"A great way for them to remember history," adds Gail Brown, visiting from Georgia whose son and daughter are among the army recruits, while their younger brother watches. "This makes for good memories," she added.
That's the idea, of course. And it's all free all summer long — which isn't the case when visiting some of the country's stellar living-history museums like Mystic Seaport in Connecticut, Connor Prairie in Indiana and Colonial Williamsburg in Virginia.
And this summer, as the nation commemorates the 150th anniversary of the start of the Civil War, there are also Civil War-era stories (hear the tale of Henry "Box" Brown who escaped to freedom in 1849 by mailing himself to Philadelphia in a wooden crate), Civil War-era History Makers (among them 19th-century civil rights leader Octavius Catto, killed the day he cast his first ballot) and special exhibits like "Rally 'Round the Flag" about the Civil War color bearers and the flags they carried at the Betsy Ross House.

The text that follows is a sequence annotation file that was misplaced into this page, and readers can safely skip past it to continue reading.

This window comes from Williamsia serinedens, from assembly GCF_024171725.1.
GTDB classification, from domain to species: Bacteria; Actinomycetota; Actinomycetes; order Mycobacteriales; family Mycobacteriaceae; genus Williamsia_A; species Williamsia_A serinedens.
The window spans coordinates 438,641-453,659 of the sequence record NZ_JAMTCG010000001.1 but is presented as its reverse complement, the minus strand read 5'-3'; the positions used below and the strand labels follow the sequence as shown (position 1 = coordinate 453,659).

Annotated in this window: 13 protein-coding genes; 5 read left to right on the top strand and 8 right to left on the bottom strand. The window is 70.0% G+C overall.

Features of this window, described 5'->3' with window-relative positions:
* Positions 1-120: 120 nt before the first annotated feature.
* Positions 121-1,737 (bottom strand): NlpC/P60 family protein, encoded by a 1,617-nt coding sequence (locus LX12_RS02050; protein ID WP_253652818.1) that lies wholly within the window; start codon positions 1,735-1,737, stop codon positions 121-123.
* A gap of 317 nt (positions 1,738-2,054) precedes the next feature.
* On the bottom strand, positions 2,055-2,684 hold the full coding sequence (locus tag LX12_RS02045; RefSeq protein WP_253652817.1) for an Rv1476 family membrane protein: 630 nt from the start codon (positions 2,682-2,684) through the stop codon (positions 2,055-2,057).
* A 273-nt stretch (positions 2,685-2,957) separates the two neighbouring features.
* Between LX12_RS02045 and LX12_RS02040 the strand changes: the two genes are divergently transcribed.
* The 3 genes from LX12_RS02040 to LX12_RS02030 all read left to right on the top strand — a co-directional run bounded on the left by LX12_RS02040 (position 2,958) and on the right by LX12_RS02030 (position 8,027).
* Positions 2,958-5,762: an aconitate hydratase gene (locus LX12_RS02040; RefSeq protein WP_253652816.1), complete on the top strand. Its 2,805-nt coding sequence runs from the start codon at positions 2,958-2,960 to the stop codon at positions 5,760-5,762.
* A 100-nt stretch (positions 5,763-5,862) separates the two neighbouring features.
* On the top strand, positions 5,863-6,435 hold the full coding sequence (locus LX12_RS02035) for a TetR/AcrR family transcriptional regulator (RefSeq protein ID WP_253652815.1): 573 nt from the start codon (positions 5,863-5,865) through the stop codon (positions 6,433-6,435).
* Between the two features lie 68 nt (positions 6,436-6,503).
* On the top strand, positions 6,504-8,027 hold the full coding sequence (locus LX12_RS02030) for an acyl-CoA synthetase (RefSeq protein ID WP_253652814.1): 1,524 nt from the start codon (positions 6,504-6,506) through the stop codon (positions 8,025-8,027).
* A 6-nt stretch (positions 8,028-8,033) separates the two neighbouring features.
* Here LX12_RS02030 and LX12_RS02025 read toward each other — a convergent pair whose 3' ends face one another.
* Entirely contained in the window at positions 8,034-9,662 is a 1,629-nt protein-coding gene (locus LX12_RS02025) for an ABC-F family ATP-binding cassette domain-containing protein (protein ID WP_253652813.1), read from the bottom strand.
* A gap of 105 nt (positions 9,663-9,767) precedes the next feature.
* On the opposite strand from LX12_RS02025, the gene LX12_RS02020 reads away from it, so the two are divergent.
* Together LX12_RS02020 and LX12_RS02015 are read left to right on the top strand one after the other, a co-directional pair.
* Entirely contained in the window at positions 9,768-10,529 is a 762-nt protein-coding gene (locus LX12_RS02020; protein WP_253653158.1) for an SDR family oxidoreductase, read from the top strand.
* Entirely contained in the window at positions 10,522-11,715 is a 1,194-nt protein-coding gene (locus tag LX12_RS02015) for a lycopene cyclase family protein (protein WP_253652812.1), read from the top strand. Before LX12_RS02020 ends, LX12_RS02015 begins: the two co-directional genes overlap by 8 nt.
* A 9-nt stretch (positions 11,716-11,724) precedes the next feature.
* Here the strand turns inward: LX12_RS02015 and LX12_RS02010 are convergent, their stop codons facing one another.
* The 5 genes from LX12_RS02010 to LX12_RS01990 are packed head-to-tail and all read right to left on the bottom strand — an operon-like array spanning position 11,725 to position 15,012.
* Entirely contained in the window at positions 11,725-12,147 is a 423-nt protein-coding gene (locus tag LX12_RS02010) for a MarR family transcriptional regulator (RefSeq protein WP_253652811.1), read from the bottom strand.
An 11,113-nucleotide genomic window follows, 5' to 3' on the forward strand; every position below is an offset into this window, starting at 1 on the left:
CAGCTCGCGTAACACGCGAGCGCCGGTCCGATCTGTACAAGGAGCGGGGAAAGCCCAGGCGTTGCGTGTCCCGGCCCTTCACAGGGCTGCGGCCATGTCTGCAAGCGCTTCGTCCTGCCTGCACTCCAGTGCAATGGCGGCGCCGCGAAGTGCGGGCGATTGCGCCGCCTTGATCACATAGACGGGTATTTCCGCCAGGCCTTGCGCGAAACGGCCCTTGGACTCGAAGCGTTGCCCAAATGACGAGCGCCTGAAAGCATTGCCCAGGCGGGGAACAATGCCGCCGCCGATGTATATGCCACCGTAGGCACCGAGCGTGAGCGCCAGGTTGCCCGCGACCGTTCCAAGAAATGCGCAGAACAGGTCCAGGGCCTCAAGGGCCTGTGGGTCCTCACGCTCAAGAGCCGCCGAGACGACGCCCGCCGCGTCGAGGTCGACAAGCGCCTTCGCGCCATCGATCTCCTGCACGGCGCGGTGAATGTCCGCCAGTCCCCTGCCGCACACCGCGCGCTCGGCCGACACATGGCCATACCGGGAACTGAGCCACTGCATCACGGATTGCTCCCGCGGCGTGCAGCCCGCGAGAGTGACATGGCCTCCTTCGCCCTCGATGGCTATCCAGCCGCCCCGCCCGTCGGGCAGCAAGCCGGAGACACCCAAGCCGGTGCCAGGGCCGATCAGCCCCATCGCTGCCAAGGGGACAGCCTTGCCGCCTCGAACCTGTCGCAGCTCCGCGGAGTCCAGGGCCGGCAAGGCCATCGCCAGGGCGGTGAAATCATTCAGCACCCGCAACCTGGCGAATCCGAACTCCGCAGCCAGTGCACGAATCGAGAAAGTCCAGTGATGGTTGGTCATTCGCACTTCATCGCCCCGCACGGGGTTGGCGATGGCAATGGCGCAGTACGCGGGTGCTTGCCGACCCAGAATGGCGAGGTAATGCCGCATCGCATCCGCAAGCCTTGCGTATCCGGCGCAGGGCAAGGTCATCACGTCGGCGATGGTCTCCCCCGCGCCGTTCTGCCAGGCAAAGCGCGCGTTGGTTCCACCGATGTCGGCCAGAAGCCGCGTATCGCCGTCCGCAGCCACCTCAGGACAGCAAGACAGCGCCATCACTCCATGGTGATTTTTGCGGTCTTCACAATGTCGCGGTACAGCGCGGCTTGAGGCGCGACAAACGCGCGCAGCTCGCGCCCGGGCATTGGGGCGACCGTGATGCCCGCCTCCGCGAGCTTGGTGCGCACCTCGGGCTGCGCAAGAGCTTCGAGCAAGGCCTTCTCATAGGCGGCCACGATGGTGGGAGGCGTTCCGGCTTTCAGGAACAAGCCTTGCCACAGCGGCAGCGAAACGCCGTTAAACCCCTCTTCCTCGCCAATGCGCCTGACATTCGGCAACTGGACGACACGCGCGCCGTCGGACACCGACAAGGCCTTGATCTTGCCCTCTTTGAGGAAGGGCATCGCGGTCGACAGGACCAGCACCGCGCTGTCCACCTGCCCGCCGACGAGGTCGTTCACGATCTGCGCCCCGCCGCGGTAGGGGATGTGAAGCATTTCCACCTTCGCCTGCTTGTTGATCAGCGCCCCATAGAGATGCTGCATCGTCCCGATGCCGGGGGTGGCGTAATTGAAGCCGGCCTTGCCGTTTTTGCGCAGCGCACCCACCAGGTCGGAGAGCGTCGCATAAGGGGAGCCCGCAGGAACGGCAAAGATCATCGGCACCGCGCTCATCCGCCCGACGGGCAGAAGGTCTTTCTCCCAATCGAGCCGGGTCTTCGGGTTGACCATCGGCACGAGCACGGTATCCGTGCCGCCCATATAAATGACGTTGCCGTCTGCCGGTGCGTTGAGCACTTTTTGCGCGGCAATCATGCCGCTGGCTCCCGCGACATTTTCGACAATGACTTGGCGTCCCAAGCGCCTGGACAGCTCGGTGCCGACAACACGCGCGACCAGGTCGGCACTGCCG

You will also find free programs outside the city, too, at Valley Forge, the site of George Washington's brutal winter encampment, as well as in Philadelphia's historic area, where you may have the chance to meet and greet history makers Ben Franklin, Betsy Ross, Thomas Paine, Thomas Jefferson and George and Martha Washington. Meet other luminaries from their era who might not be as well remembered, including John Dunlap, who printed the first broadside of the Declaration of Independence, which was used when it was first read aloud to the public, and Rebecca Franks, a loyalist (a third of Philadelphians were loyalists) who later married a British officer and moved to England.